When you’re working with concrete and it’s cold outside, it’s easy to get caught up in the heat of the moment and forget that you need to take precautions to ensure that your concrete doesn’t crack. We’ve all been there: you’re rushing to pour some concrete so that you can get back inside before your fingers turn blue or worse, fall off from frostbite. But what do you do if your concrete starts cracking? What do you do if it just won’t set? It’s not like you can just go out and buy more concrete—you already used all of yours!
You probably thinking about laying a screed until springtime, but don’t let the cold weather put you off! To ensure your screed dries quickly and without any problems, follow our top tips for avoiding mishaps. The biggest problem that cold weather can cause for a screed layer is a delay in drying time. This is because cold air can “hold” less water as it evaporates from the screed, and so the drying of the screed will be slowed. It is therefore important for the area to be well-ventilated with moving air and for this air to be warm.
Although it may be tempting to speed up the drying process by raising the temperature in your screed immediately after it is laid, this can cause problems. Screeds need to be cured, often under sheeting during their early life. Curing is effectively creating the worst drying conditions possible so that the screed gains strength before shrinking as it dries.
Even though curing methods are not essential for all screeds, early drying still requires caution and close attention to the manufacturer’s recommendations.
Using the following tips will help you avoid mishaps, or worse, major screed failure when laying a screed in cold conditions:
-Screed is a mixture of cement, sand, and water that is used to make floors or pavements.
It must not be allowed to dry below the freezing point. In order to avoid problems when laying screed:
1) the air temperature should not fall below 3°C; 2) the floor temperature should be maintained at 5°C (water freezes at 0°C). If the screed is laid below 0°C, the water will freeze and expand by about 9%. If you pour the cement too quickly, it will cause a disruptive reaction that could make the screed break.
– When the temperature is low, it can take longer for the cement-based screed to dry.
Leave extra time for the screed to reach its full strength and be sure not to rush this process. It is best to wait a few extra days before applying the screed as trying to dry it too quickly can cause it to crack. Most screeds have a set time of five days if kept dry, at or above 5°C. The best way to protect the screed in wet or cold weather is to insulate it with polyethene sheets. These sheets give the heat generated by the chemical reactions in screeds a higher chance of dissipating, keeping the screed warm enough to cure and dry properly. Additionally, polyethene sheets can help avoid rain water splashing onto freshly applied screed, significantly lowering the risk of failure.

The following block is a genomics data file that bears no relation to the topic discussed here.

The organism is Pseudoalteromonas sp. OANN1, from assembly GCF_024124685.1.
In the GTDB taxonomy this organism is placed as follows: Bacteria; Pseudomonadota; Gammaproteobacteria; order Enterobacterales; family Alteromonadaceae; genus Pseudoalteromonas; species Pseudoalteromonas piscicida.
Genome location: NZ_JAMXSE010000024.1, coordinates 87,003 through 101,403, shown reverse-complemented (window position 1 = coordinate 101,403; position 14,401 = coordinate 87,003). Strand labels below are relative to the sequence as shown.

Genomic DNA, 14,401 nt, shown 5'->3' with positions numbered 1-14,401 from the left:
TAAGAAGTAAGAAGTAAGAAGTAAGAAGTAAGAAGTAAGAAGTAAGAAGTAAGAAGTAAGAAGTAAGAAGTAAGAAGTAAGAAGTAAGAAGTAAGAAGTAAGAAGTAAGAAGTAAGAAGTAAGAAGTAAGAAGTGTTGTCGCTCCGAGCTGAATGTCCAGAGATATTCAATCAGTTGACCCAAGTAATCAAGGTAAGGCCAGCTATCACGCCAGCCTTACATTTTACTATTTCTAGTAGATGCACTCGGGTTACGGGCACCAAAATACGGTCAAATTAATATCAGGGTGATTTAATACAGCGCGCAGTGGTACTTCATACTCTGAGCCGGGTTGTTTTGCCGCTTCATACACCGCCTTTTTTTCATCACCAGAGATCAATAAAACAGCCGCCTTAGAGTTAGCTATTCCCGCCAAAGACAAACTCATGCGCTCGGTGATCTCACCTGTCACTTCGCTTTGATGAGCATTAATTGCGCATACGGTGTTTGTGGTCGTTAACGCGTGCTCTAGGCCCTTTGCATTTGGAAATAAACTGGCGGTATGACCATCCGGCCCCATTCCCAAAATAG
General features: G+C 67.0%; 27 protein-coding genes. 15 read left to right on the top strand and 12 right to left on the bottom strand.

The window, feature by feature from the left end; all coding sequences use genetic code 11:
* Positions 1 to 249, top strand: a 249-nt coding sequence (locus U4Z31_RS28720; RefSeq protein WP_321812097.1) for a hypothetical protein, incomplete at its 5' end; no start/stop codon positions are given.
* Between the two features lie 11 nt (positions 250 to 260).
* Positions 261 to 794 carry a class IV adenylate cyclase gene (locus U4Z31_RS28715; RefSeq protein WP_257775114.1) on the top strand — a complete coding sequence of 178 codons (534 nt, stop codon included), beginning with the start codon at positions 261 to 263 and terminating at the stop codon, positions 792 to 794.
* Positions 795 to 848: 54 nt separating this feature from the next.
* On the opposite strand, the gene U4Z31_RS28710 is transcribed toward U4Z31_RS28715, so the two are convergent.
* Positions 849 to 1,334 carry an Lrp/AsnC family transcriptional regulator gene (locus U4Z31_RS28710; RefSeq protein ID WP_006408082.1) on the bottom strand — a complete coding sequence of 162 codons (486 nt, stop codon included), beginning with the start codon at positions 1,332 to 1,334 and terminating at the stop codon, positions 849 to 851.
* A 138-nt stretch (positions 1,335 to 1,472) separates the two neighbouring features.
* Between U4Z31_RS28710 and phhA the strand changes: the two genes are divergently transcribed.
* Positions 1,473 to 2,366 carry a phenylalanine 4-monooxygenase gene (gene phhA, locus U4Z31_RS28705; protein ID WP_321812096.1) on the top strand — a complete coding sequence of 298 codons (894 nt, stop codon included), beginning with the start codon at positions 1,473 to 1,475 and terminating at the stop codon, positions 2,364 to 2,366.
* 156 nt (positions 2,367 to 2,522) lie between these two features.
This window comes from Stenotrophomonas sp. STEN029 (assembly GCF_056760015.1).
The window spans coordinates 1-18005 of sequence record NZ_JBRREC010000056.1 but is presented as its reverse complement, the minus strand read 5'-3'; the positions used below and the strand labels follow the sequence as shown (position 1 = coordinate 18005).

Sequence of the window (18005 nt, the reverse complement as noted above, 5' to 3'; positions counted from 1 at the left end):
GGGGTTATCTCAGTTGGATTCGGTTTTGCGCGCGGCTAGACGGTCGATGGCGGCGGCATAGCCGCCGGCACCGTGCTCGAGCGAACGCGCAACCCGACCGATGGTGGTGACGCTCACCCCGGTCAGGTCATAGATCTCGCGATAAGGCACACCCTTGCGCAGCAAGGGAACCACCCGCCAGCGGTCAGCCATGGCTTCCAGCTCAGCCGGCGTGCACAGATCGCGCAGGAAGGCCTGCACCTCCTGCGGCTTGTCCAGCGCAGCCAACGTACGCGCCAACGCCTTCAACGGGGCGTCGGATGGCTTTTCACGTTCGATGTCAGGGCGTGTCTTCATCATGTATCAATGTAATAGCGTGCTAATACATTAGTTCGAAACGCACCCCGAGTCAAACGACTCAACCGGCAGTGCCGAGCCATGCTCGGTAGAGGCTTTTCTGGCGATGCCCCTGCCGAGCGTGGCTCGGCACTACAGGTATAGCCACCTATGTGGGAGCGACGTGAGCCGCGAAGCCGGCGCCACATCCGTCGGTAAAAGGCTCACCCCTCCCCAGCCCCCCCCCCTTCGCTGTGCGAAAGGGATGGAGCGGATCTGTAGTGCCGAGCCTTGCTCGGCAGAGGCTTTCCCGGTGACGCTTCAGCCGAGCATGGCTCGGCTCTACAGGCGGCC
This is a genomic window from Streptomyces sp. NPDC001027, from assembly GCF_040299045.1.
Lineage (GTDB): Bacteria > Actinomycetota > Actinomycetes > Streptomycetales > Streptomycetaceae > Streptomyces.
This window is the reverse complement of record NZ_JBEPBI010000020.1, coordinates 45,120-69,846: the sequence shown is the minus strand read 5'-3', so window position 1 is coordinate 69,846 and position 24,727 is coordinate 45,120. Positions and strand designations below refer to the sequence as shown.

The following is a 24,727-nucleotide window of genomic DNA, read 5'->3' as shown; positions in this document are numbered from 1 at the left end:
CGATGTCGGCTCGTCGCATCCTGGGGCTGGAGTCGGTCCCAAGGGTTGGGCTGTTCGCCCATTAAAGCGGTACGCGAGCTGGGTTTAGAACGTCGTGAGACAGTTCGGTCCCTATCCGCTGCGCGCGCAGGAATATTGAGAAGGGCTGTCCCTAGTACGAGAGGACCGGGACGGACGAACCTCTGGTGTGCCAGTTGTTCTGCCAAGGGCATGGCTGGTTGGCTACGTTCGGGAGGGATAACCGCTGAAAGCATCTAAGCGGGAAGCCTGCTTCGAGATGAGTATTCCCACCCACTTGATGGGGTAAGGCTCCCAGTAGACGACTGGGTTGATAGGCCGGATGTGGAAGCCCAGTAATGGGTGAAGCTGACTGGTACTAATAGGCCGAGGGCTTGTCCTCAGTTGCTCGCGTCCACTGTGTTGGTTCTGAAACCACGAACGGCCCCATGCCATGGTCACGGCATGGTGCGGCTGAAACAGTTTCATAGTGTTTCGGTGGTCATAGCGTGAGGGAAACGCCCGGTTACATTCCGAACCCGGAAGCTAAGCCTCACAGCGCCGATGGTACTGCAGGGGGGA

– If the manufacturer recommends a curing stage, do not skip to the hardening process.
– Ventilate the area well with warm, moving air (where possible).
– Always test the screed first, to make sure that it has dried properly, and that it has developed the required characteristics.
– Sand, cement, and aggregates need to be covered with polyethene sheets to protect them from rain and moisture. Once brought on the site, all materials should be kept in dry areas; cement bags should be stored on pallets.
Polythene curing should be left in place for seven days. After this time, the polythene can be removed to allow the screed to dry. In general, water evaporates from the surface and it is good practice to exchange the air three times a day by opening windows and allowing good airflow. The bad weather can extend curing and drying times, which may prevent contractors and owners from achieving proper drying within set time frames. Testing is very important because it provides valuable information regarding characteristics of screeds.